The Metropolitan West Side Elevated Railroad (known as the Met or Polly "L") was the third elevated rapid transit line to be built in Chicago, Illinois and was the first of Chicago’s elevated lines to be electrically powered. The line ran from downtown Chicago to Marshfield Avenue with branches to Logan Square, Humboldt Park, Garfield Park, and Douglas Park (eventually extended to the suburb of Berwyn, Illinois). Portions of the line survive as the Blue and Pink lines of the Chicago 'L' system.
At 6 o'clock AM on May 7, 1895, the first train of the Metropolitan West Side Elevated left the Robey Street station bound for the downtown terminal at Canal.
In 1913, Chicago's four elevated railroad companies came together to form the Chicago Elevated Railways Collateral Trust establishing crosstown services for the first time, and in 1924 all four companies were formally united to form the Chicago Rapid Transit Company. The Chicago Transit Authority took over the assets of the CRT in 1947. In 1952, the Douglas branch was shortened to its present terminal at 54th/Cermak and the Humboldt Park branch was closed. The construction of the Congress Street Super Highway (known today as the Eisenhower Expressway, I-290) required the demolition of the Garfield Park branch and the Main Line but also called for a replacement rapid transit line in the median of the expressway. In 1958, Garfield Service was replaced by the new Congress Line. Today the Douglas Park branch of the Metropolitan West Side Elevated Railroad and the remaining portion of the Northwest branch (now called the Paulina Connector) continues as the majority of the CTA's Pink Line while the Logan Square branch continues on as part of the O'Hare branch of the Blue Line.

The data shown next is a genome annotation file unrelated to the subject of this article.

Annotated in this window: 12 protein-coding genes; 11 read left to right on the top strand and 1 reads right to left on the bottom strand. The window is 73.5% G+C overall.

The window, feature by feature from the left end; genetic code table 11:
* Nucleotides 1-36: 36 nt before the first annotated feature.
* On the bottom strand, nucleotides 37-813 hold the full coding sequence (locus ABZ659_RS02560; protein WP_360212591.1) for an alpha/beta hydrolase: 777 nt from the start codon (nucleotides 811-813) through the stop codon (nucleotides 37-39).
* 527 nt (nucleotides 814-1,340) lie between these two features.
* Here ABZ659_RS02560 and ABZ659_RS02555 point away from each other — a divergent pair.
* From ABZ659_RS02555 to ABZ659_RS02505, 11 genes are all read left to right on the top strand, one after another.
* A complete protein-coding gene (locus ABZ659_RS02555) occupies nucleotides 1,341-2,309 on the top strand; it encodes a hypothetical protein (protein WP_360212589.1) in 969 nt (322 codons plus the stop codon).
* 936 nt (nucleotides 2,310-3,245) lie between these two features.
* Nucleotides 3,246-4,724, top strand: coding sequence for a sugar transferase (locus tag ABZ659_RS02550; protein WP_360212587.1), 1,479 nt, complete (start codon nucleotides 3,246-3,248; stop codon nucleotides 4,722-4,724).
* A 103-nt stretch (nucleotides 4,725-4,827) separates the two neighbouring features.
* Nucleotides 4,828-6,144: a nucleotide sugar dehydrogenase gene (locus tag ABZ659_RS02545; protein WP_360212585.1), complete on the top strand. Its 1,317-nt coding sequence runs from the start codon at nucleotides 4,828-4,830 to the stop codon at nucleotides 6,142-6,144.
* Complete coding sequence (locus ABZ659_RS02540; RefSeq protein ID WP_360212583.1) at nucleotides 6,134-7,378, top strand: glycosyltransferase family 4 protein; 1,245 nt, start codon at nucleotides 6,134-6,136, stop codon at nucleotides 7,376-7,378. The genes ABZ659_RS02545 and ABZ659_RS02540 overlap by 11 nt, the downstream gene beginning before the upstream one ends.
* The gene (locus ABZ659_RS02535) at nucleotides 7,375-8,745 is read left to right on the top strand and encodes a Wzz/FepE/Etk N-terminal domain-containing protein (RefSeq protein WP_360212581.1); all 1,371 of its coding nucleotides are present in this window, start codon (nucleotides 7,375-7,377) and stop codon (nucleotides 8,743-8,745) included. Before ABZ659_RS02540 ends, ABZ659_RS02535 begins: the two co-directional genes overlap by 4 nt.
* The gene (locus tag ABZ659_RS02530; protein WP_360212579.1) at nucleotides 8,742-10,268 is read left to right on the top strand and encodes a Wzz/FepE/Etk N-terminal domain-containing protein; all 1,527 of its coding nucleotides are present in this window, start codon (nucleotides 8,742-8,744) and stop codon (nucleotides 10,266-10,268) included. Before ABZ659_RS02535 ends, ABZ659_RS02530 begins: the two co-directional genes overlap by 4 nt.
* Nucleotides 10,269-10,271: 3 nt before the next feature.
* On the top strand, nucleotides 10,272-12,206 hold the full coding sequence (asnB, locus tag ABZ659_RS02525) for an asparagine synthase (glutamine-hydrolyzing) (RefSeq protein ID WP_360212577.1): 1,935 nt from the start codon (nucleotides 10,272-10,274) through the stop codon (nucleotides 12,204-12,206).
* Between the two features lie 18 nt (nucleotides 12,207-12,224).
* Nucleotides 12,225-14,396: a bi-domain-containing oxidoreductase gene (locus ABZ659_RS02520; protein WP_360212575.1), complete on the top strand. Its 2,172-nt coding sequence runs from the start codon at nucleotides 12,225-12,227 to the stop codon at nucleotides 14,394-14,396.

- ^ a b "New "L" Road Opens". Chicago Daily Tribune. May 7, 1895. p. 12.
- ^ Moffat, Bruce (1995). "Chapter 8: An Innovative Elevated". The "L" The Development of Chicago's Rapid Transit System, 1888-1932. Chicago: Central Electric Railfans' Association. pp. 123–145. ISBN 0-915348-30-6.
- ^ Garfield, Graham. "Unification". Chicago "L".org. Retrieved 2007-12-28.
- ^ Garfield, Graham. "Douglas". Chicago "L".org. Retrieved 2009-01-20.
- ^ Garfield, Graham. "Humboldt Park". Chicago "L".org. Retrieved 2009-01-20.
- ^ Garfield, Graham. "Garfield Park". Chicago "L".org. Retrieved 2009-01-20.
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